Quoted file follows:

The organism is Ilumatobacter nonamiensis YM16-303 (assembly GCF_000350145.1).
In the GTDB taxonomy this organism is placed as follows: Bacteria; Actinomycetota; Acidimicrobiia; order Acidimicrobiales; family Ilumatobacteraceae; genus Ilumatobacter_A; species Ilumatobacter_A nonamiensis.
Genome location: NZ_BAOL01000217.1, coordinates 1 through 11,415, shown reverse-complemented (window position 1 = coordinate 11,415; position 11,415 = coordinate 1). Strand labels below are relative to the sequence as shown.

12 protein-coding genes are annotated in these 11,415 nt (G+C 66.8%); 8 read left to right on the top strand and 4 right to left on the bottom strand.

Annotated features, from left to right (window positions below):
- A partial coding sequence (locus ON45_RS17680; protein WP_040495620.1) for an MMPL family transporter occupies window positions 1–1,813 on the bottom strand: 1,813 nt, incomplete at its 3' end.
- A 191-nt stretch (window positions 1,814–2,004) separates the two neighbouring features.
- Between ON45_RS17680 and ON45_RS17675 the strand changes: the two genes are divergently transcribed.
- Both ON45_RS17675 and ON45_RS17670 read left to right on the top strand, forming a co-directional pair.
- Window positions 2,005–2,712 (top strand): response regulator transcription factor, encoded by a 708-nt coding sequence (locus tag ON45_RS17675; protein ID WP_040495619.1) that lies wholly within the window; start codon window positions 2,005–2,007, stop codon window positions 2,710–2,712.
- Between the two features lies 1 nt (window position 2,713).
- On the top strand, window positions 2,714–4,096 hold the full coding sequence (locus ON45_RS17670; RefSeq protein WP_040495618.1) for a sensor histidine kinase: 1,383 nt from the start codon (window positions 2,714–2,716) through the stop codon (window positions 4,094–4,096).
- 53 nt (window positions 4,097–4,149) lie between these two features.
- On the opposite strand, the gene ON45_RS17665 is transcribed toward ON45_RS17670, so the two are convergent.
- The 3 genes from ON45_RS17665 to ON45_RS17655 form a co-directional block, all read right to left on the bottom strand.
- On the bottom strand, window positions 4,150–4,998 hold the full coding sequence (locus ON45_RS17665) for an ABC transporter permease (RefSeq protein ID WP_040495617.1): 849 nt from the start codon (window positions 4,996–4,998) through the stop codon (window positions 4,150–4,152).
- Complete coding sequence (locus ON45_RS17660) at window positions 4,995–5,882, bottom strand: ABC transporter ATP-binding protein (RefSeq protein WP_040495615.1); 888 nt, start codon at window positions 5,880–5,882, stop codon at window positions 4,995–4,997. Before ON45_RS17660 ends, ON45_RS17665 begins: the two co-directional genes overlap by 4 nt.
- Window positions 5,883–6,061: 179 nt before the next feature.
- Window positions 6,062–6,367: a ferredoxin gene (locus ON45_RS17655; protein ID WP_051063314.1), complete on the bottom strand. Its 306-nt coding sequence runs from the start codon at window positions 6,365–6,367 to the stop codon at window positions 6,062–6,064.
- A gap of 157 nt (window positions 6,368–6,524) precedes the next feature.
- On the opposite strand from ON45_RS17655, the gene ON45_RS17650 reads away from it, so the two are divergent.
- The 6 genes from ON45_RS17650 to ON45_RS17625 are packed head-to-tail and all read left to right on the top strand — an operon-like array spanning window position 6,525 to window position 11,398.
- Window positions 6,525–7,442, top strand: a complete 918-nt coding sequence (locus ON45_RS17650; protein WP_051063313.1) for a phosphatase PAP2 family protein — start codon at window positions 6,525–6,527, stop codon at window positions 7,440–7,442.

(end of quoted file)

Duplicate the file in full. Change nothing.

The organism is Ilumatobacter nonamiensis YM16-303 (assembly GCF_000350145.1).
In the GTDB taxonomy this organism is placed as follows: Bacteria; Actinomycetota; Acidimicrobiia; order Acidimicrobiales; family Ilumatobacteraceae; genus Ilumatobacter_A; species Ilumatobacter_A nonamiensis.
Genome location: NZ_BAOL01000217.1, coordinates 1 through 11,415, shown reverse-complemented (window position 1 = coordinate 11,415; position 11,415 = coordinate 1). Strand labels below are relative to the sequence as shown.

12 protein-coding genes are annotated in these 11,415 nt (G+C 66.8%); 8 read left to right on the top strand and 4 right to left on the bottom strand.

Annotated features, from left to right (window positions below):
- A partial coding sequence (locus ON45_RS17680; protein WP_040495620.1) for an MMPL family transporter occupies window positions 1–1,813 on the bottom strand: 1,813 nt, incomplete at its 3' end.
- A 191-nt stretch (window positions 1,814–2,004) separates the two neighbouring features.
- Between ON45_RS17680 and ON45_RS17675 the strand changes: the two genes are divergently transcribed.
- Both ON45_RS17675 and ON45_RS17670 read left to right on the top strand, forming a co-directional pair.
- Window positions 2,005–2,712 (top strand): response regulator transcription factor, encoded by a 708-nt coding sequence (locus tag ON45_RS17675; protein ID WP_040495619.1) that lies wholly within the window; start codon window positions 2,005–2,007, stop codon window positions 2,710–2,712.
- Between the two features lies 1 nt (window position 2,713).
- On the top strand, window positions 2,714–4,096 hold the full coding sequence (locus ON45_RS17670; RefSeq protein WP_040495618.1) for a sensor histidine kinase: 1,383 nt from the start codon (window positions 2,714–2,716) through the stop codon (window positions 4,094–4,096).
- 53 nt (window positions 4,097–4,149) lie between these two features.
- On the opposite strand, the gene ON45_RS17665 is transcribed toward ON45_RS17670, so the two are convergent.
- The 3 genes from ON45_RS17665 to ON45_RS17655 form a co-directional block, all read right to left on the bottom strand.
- On the bottom strand, window positions 4,150–4,998 hold the full coding sequence (locus ON45_RS17665) for an ABC transporter permease (RefSeq protein ID WP_040495617.1): 849 nt from the start codon (window positions 4,996–4,998) through the stop codon (window positions 4,150–4,152).
- Complete coding sequence (locus ON45_RS17660) at window positions 4,995–5,882, bottom strand: ABC transporter ATP-binding protein (RefSeq protein WP_040495615.1); 888 nt, start codon at window positions 5,880–5,882, stop codon at window positions 4,995–4,997. Before ON45_RS17660 ends, ON45_RS17665 begins: the two co-directional genes overlap by 4 nt.
- Window positions 5,883–6,061: 179 nt before the next feature.
- Window positions 6,062–6,367: a ferredoxin gene (locus ON45_RS17655; protein ID WP_051063314.1), complete on the bottom strand. Its 306-nt coding sequence runs from the start codon at window positions 6,365–6,367 to the stop codon at window positions 6,062–6,064.
- A gap of 157 nt (window positions 6,368–6,524) precedes the next feature.
- On the opposite strand from ON45_RS17655, the gene ON45_RS17650 reads away from it, so the two are divergent.
- The 6 genes from ON45_RS17650 to ON45_RS17625 are packed head-to-tail and all read left to right on the top strand — an operon-like array spanning window position 6,525 to window position 11,398.
- Window positions 6,525–7,442, top strand: a complete 918-nt coding sequence (locus ON45_RS17650; protein WP_051063313.1) for a phosphatase PAP2 family protein — start codon at window positions 6,525–6,527, stop codon at window positions 7,440–7,442.